It's not a question of bikers not just following the rules. C'mon, talking about blaming the victim... Of course some bicyclists don't follow the rules. The attitude of many of you seems to be, well, so a few die, that's what you get for running a stop sign...Seriously? Why don't car drivers---like myself--look in the mirror, so to speak? In other words, don't car drivers violate the rules of the road, and far more often? To use the "logic" presented above, the roads should be closed to cars. More to the point, we do far more to accelerate climate change and the hidden health costs of air pollution than bikes. When will the angry auto drivers above start accepting their responsibility for the harms us drivers all cause than to blame a few aggressive idiots or stop sign runners. Talk about missing the point, y'all...
John Pecoraro November 15, 2012 at 02:37 PM
I agree with Ned that the problem is on both sides of the issue. When I cycle I stop at all stop signs and lights, and I am extra cautious when a motorist is approaching because I never know if they intend to stop as well or just blow right on through. Unfortunately, we now live in a society of self-absorbed and self- entitled people who refuse to take responsibility for their actions. EVERYONE needs to slow the pace and be a little nicer out there on the roads. Oh, and by the way, maybe some of you haven't heard... most of us don't wear 'spandex' or 'Styrofoam' helmets any more --- cyclist & cycling have evolved. Cycling used to be something to do on a Sunday afternoon with the family. Today it has become a responsible way to commute and fun way to exercise. It is here to stay just like texting and the internet. Once this is acknowledged we can move past pointing fingers and stop the poo flinging over who is entitled to ride the roads.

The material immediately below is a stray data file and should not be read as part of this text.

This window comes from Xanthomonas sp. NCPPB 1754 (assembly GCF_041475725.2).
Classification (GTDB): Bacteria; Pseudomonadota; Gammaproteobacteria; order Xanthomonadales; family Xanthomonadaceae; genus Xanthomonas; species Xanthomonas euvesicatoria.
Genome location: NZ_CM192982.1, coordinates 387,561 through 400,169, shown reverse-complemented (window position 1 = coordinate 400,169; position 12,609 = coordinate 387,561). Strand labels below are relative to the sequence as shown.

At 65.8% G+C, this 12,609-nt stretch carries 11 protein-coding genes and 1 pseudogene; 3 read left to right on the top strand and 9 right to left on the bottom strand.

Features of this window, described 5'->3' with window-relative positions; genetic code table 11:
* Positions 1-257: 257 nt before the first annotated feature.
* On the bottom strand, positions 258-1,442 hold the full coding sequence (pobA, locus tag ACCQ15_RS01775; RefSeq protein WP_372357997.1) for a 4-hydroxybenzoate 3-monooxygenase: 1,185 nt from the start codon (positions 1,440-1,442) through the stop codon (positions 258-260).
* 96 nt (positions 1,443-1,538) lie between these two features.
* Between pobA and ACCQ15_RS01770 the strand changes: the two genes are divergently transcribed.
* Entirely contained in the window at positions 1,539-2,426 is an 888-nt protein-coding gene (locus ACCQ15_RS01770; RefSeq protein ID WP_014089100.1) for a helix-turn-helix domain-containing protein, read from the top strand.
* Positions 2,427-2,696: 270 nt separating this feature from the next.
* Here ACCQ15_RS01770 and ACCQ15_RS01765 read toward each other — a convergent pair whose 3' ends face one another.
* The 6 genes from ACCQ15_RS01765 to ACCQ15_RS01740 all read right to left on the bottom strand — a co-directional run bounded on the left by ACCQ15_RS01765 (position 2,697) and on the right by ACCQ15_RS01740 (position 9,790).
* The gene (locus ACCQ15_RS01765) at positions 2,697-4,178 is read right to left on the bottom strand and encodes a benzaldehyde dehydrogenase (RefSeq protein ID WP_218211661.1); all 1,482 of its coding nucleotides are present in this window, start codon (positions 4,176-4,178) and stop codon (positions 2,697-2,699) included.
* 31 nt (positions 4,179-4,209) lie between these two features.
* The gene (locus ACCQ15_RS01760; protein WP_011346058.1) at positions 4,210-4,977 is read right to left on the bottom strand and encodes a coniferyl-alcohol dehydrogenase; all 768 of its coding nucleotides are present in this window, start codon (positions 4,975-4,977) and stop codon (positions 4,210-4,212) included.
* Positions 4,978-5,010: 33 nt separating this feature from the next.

mikeg55 November 15, 2012 at 03:23 PM
When you have a car vs. a bike, I'm sorry but it is the cyclist who has to be the better person. The car might get a big fine, but the cyclist can lose their life. While driving, cyclist following the rules and not causing a problem are easy to ignore and everybody's happy. But when the jerky bicyclists are riding in the middle of the road and refuse to pull over, or flip you off when you give a little horn tap when they are riding 2 or 3 across and blocking your lane, more aggressive drivers might devolve into road rage. Being a cocky biker can make you a dead biker.
The Fool November 16, 2012 at 05:42 AM
Mikeg55, you're right. And your logic also holds true for motorcyclists. The two-wheeled must always assume the four wheeled is death to be. That is the sad reality behind "defensive-biking." What concerns me, however, is there seems to be confusion between being cautious because of inattentive drivers and the inherent, "might makes right" approach that says that somehow, bicyclists deserve what they get. All bicyclists need to be careful. But any deviation from the utmost care on the part of car drivers is negligent and possibly criminally so.
Jayme Peta February 06, 2013 at 06:58 PM
An effort in the county to create more paved bike paths, more bike commuter lanes and more clearly marked safe shoulders for bikes to travel on could increase bike commuting and safety and reduce the ways in which bikes and cars have to interact. A "bike culture" can really help increase safety by making everyone aware of cyclists and giving cyclists a way to get distance from cars. When cycling replaces car use in running errands or commuting, you increase the health of your community while reducing emissions and traffic. Every town should be investing in bike safety and bike lanes if they want a healthier, more sustainable and more FUN community!